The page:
The summer soundtrack was always Eric Clapton’s unplugged on side A and Shawn Colvin on side B. We would play the taped disc while winding our way through the back highways running parallel to 95 northward. Non-stop flipping of that cassette. I still know every nuance of those albums, right down to the song where Eric messes up in the intro and mumbles “ranaranarana” to laughter and applause.
That and NPR will always be my memories of summer. My dad shushing everyone in the car and turning up the droning monotone of those familiar NPR voices. Almost mumbling in a chant about the most obscure topics.
My family used to take these long hikes each summer. I suppose looking back they weren’t that long, maybe 1,000 feet or so up some mountains in Maine. They used to put me and my sister into the car and take us out into the woods just to hike.
To sweat, to feel the bite of the mosquitos, to have to wait until we got home to poop.
Every summer consisted of these hikes. Both my mom and dad are teachers, so our Junes, Julys and Augusts were spent up in the woods in Maine. On a lake in a small cabin. No electricity, no plumbing.
My sister especially hated these hikes. She would drag her feet and pout and complain; to a comedic level. Over the top. She would sigh and sit on rocks. She would kick things and refuse to go on. Even the summers of her back surgery, there we were trooping up the mountain, Amy grumbling in her full body brace.
I remember in those young years it was like a chore. Sure the view was nice, but everything else really sucked. The sweating, Amy’s incessant and melodramatic complaining. It took us forever. By the time we were actually ascending the mountain we were usually spaced out considerably. Like we didn’t even come to the mountain together.
I would usually go fast up ahead, as if by running the mountain as fast as I could, I would lessen the pain of the journey. I would just blink through the hard part. I was also very self-conscious about some weight in those years that seemed to spring suddenly upon me in fourth grade. Hiking the mountain was torture, but it would also make me formidable for all the ladies back in Rhode Island. I knew it was necessary, so I would keep a steady place, rest while everyone was behind and not able to see me, before continuing on.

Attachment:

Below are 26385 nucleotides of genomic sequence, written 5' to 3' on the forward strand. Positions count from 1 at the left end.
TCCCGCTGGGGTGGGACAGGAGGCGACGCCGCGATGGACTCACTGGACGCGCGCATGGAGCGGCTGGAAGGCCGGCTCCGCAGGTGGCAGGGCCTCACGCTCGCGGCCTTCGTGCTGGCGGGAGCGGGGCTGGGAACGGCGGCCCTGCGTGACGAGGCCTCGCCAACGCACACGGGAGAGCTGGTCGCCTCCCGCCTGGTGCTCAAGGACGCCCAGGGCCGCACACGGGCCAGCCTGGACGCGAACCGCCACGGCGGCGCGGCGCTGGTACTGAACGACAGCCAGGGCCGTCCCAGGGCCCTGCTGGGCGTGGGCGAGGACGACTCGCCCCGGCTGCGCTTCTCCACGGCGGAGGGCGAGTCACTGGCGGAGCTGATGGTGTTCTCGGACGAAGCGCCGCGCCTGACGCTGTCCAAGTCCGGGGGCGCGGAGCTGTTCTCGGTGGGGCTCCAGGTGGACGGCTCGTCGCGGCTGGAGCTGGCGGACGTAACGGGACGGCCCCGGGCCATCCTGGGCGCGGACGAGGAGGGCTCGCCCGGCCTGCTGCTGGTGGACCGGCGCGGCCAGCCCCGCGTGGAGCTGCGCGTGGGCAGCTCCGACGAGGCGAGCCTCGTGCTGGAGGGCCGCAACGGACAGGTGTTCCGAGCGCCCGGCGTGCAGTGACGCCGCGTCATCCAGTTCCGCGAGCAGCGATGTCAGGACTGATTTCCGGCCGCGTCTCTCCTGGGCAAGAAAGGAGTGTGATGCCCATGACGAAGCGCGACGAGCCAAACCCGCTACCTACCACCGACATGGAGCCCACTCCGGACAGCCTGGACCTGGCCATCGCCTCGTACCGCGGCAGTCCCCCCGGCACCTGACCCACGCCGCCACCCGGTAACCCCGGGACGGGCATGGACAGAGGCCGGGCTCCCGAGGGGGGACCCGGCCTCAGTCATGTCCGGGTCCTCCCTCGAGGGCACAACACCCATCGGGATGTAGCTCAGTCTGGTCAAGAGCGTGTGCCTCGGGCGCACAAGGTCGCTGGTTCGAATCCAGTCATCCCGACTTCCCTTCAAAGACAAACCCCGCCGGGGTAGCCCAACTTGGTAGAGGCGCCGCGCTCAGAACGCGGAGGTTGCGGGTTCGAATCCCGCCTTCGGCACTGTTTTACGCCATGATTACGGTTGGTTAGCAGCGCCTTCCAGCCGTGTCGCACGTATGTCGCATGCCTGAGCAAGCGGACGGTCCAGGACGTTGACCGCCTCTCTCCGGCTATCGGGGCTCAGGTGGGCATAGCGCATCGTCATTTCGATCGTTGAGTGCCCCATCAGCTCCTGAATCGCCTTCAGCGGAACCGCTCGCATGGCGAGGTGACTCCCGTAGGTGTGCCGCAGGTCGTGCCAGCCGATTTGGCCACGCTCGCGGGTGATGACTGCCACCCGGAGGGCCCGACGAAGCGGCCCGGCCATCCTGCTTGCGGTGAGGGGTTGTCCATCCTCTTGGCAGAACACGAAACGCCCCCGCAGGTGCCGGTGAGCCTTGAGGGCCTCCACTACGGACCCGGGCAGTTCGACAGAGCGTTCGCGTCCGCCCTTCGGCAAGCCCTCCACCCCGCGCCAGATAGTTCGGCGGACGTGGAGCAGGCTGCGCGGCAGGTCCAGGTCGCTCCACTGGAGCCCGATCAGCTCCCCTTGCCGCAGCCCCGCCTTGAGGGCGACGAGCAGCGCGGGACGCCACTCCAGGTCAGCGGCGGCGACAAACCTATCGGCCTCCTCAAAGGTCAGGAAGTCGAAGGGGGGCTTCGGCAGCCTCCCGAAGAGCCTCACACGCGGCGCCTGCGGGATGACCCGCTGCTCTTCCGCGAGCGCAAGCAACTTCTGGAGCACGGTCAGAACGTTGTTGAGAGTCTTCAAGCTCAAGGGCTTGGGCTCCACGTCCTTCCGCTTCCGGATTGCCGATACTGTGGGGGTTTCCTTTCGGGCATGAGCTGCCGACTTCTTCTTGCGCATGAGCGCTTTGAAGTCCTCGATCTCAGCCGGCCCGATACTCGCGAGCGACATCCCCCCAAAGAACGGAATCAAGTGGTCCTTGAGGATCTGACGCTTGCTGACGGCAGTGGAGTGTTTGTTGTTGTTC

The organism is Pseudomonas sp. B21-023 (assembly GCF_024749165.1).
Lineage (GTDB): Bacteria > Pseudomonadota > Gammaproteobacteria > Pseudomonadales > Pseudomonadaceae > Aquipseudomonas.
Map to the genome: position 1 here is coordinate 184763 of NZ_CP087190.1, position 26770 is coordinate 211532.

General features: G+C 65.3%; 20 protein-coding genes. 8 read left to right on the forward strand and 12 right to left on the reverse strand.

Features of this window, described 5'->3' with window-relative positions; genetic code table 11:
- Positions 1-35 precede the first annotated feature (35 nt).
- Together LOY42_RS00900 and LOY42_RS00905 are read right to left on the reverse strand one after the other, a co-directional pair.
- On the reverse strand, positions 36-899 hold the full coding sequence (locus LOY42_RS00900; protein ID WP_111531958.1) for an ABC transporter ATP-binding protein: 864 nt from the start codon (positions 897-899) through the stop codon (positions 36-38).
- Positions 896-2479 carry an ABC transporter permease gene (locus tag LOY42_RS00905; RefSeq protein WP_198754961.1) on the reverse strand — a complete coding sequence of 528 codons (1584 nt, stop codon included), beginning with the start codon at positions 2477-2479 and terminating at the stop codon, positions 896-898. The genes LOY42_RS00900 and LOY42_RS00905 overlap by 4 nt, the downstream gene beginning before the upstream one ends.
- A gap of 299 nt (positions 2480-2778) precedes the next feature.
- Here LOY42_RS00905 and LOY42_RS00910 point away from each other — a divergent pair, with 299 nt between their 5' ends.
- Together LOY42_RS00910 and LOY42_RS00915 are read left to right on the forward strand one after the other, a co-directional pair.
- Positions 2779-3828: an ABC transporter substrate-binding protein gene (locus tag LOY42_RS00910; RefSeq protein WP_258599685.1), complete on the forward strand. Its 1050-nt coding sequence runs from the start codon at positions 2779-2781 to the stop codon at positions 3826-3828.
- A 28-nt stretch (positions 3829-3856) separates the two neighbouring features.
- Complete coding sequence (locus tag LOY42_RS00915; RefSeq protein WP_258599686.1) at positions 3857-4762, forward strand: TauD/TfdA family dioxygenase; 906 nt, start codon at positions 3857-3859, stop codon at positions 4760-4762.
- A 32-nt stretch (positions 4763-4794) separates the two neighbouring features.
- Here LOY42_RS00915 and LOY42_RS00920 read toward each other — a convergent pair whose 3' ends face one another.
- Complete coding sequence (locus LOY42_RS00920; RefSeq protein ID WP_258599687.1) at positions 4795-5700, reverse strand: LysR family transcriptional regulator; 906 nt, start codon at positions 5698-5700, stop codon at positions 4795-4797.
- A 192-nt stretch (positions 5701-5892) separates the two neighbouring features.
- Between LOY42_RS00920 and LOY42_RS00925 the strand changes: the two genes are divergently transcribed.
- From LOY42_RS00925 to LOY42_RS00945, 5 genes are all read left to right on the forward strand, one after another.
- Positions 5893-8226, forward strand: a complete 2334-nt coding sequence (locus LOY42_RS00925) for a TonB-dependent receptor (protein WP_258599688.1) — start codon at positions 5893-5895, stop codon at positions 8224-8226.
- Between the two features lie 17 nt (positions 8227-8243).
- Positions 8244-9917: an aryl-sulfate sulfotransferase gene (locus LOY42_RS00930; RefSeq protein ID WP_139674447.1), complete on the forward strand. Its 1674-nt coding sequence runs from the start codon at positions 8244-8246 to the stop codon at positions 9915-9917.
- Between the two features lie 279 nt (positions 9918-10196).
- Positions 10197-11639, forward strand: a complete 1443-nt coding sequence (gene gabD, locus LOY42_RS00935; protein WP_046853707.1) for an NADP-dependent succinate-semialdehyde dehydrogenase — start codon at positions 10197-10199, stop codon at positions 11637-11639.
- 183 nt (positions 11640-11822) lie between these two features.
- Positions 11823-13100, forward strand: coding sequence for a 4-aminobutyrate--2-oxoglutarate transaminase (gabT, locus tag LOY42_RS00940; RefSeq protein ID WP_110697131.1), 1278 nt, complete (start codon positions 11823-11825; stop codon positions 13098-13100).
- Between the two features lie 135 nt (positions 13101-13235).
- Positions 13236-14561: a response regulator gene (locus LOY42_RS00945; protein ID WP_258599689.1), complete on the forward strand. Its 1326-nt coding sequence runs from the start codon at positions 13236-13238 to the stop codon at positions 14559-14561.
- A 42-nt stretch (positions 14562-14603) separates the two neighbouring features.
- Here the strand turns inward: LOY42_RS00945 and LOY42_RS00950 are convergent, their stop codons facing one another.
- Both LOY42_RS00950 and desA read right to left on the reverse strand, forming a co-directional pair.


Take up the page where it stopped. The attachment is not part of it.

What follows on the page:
Amy would be in the back. Grumbling, body cast keeping her erect. She would have my parents fighting over who would stay behind with her and push her up the hill. Who would listen to Amy. Who would push her like a boulder up the mountain like Sisyphus, knowing she would come back down before the end of the day.
By the time we neared the crest of the mountains, we were always just breathing and spaced out; my parents tired of pushing Amy, Amy livid with the seemingly pointless and ludicrous task of hiking a mountain and being outside and myself, hoping that I would emerge from the hike flab-less.
But then we would be on the top and it would all be worth it. Everytime, never fail. The accomplishment was always instantly worth it. Except maybe for Amy. Our family would convene at the top. Still not saying much, but there was never a need to talk too much on a mountain. We would just look and now and again point out landmarks we knew.
"There’s the road."
"Our camps just behind that hill."
Orientation never gets old and since man started to map his surroundings we always have wanted to know where we are. Maybe its the conquistador in all of us. Indeed, I would often have imaginary games with myself, that I was a union army scout (I was obsessed with the Civil War) picking off confederates and natives who were threatening the advance of Lincoln’s army.
As a Korean friend once noted to me while hiking in Korea, “Americans always want to know where north is, why?”
So there we were, each summer, on top of the world.
Over the years, hiking became a favorite past-time of mine and not surprisingly, one of my sister’s least favorite activities. Now when I visit the camp we’ll hike and Amy always declines the invitation. I suppose we pushed her to hate it.
She’s done her time.
Sometimes when I am driving in the warm weather with the windows down, I hear Eric Clapton tuning his acoustic guitar. Reminding me of those perfect days of summer. Just me and my family, unplugged from the world. Eccentric and determined to reach the top of the world, even if it’s just for the afternoon.